Get Social With Us

like watch follow


Receive Email Updates

Sign up today and receive our newsletter and more directly to your inbox.


Search Sarasota History

contact us follow us newsletter sign up search this site

The Sarasota School Boycott

Articles: Sarasota History

Author: Adam Westcott
Photo Credit: Sarasota County History Center
Credit: Sarasota Journal

Sarasota History - The Sarasota School Boycott photo

The full impact of the 1954 Supreme Court decision Brown vs. The Board of Education of Topeka had yet to be felt in Sarasota by 1957 and an impatient NAACP (National Association for the Advancement of Colored People) requested that the Sarasota Board of Public Instruction immediately integrate Sarasota's schools.

The board continued to delay and in 1961, a lawsuit was filed in Federal Court. With the start of the 1962 school year 29 black students enrolled in the formerly all-white Bay Haven Elementary School.

 By 1965, a condition for the receipt of federal dollars by local school districts required school integration plans. Sarasota came up with a three-year plan to close the Booker schools and move the Amaryllis Park Elementary School to the Southside Elementary School campus.

 Clearly, the plan envisioned the accomplishment of school integration by moving black students to white schools. James Logan, a Riverview High School student and activist, voiced the opinion of many black students forced to attend formerly all-white schools when he stated, “We were going to a white school where nobody wanted us…”

 The relocation of blacks to white campuses was the pattern school integration was taking all over the country. A widely read 1966 study, The Coleman Report concluded “…blacks would be better off attending white schools.” For many, the most distressing part of Sarasota's plan was the deep sense of loss members of the Newtown community felt who had attended these schools.

 Closing the three schools also created a serious space problem. A decision to place the elementary schools on double sessions was rejected by both white and black parents. John Rivers sent the school board a resolution from the NAACP calling for a halt to the closing of the Booker schools and instead busing white students there. The board rejected the proposal and made plans to dismantle the Amaryllis Park Elementary school building and move it to Southside Elementary School campus at a cost of $150,000.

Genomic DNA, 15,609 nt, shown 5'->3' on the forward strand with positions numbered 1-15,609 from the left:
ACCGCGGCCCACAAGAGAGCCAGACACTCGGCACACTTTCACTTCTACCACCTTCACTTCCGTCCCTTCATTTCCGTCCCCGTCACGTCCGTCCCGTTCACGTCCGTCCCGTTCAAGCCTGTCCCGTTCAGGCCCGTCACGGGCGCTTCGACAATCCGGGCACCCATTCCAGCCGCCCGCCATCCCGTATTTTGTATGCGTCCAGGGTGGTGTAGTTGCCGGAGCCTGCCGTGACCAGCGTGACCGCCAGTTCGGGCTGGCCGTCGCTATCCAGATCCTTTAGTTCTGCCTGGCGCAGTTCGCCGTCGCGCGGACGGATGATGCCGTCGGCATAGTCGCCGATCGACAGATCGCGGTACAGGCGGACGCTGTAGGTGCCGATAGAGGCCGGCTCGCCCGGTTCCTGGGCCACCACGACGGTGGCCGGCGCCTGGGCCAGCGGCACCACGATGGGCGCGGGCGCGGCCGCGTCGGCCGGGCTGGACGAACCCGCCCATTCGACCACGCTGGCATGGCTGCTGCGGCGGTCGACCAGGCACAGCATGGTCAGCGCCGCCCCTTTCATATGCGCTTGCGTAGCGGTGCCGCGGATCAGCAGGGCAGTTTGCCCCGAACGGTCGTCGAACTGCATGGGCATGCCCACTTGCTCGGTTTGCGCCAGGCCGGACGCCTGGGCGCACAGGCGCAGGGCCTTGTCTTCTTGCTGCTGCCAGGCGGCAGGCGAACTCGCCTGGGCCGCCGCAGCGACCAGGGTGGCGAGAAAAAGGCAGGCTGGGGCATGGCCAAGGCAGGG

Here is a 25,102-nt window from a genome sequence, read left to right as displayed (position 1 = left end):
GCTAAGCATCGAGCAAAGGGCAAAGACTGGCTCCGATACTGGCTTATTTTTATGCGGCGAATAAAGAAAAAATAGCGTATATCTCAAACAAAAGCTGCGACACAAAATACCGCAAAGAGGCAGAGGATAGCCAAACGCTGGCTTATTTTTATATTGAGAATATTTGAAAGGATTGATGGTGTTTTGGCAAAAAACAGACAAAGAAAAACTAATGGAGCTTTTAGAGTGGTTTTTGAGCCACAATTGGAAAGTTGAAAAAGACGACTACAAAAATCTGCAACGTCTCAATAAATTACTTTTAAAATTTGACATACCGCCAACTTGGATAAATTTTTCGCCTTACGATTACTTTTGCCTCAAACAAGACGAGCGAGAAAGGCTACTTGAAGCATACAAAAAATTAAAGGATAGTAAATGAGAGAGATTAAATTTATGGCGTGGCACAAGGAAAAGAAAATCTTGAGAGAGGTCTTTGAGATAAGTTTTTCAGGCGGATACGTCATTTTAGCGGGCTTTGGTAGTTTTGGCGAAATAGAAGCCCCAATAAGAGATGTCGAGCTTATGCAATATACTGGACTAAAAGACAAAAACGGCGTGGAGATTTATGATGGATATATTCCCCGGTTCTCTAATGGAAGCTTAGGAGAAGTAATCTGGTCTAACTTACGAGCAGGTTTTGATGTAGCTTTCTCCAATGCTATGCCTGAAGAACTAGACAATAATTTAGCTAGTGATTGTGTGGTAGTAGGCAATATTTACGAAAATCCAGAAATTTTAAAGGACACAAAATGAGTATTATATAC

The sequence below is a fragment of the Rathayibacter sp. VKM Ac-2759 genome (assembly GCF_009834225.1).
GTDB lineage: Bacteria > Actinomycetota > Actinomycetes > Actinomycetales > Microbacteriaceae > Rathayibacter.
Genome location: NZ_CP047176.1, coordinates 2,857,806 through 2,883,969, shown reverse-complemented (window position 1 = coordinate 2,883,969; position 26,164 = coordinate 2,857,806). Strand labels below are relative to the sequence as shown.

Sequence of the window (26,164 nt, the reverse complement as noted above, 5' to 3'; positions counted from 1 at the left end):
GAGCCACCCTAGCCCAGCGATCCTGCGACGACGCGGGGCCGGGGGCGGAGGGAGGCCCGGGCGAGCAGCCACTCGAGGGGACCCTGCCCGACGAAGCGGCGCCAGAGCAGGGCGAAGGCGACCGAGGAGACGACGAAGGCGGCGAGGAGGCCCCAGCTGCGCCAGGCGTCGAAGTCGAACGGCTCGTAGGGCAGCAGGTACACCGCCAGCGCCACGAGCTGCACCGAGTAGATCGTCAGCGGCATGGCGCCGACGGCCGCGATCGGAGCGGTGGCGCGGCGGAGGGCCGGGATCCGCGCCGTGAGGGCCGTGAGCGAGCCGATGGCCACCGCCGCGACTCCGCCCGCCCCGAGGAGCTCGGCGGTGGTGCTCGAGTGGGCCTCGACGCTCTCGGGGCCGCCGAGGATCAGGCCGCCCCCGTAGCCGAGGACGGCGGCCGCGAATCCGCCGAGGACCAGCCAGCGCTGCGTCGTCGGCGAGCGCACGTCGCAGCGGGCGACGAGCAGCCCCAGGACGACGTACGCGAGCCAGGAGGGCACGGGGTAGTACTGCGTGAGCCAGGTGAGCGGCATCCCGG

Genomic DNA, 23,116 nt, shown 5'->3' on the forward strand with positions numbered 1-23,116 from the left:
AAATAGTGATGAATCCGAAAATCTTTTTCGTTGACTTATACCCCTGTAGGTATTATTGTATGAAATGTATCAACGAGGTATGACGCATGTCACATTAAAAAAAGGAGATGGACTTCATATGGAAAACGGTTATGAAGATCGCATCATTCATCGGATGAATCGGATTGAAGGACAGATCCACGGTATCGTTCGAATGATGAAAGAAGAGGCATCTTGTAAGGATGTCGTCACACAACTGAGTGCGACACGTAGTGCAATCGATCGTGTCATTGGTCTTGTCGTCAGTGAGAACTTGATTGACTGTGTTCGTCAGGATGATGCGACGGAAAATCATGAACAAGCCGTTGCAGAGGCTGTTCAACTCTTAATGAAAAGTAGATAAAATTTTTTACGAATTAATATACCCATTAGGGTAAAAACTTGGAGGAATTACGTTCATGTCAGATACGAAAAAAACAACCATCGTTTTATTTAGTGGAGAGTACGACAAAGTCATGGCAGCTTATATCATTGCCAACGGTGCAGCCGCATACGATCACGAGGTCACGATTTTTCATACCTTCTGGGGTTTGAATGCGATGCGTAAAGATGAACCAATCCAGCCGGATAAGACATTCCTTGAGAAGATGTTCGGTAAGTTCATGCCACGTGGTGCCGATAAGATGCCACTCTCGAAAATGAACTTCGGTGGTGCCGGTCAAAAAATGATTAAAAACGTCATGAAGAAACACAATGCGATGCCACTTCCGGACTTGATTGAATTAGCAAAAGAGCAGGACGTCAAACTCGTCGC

On Saturday, May 3, 1969, Rivers conducted a meeting at the Newtown Community Center seeking a school boycott in protest of the closing of the Newtown schools. On Monday (May 5th) 2,353 black students boycotted the Booker schools. To keep students learning, “Freedom Schools” were set up in local churches. James Logan was chosen as superintendent and New College students volunteered as teachers.

 Dr. Thomas E. Guilford, superintendent of schools, called the boycott “irresponsible” and warned that the parents would be fined and put in jail for up to 90 days. After first refusing to negotiate with Newtown parents, the board reversed itself and agreed not to close the Booker schools and instead submit an amended desegregation plan to the Federal District Court.

 A “parent committee” worked on several desegregation plans, but the Board of Public Instruction rejected them all. On July 28th, the board voted to proceed with an amended desegregation plan, the only change being the retention of the Amaryllis Park School building.

 Newtown parents were shocked. The Newtown Citizen Committee filed a lawsuit asking that the Federal District Court allow the Booker schools to be opened and integrated with white students. Federal District Judge Ben Krentzman turned the plan down, stating that it was too late to change plans for the current school year. Within hours, Assistant Superintendant Jerry Strickland submitted a desegregation plan, which included a voluntary mixed race student body. Strickland's plan was adopted by the Board of Public Instruction, and Booker Elementary, Bay Haven and Amaryllis Park were opened as magnet schools with voluntary integrated populations.

Today, Booker High and Booker Middle schools continue to operate as magnet schools with award winning programs and racially diverse student bodies. Bay Haven operates as Bay Haven School of Basics Plus.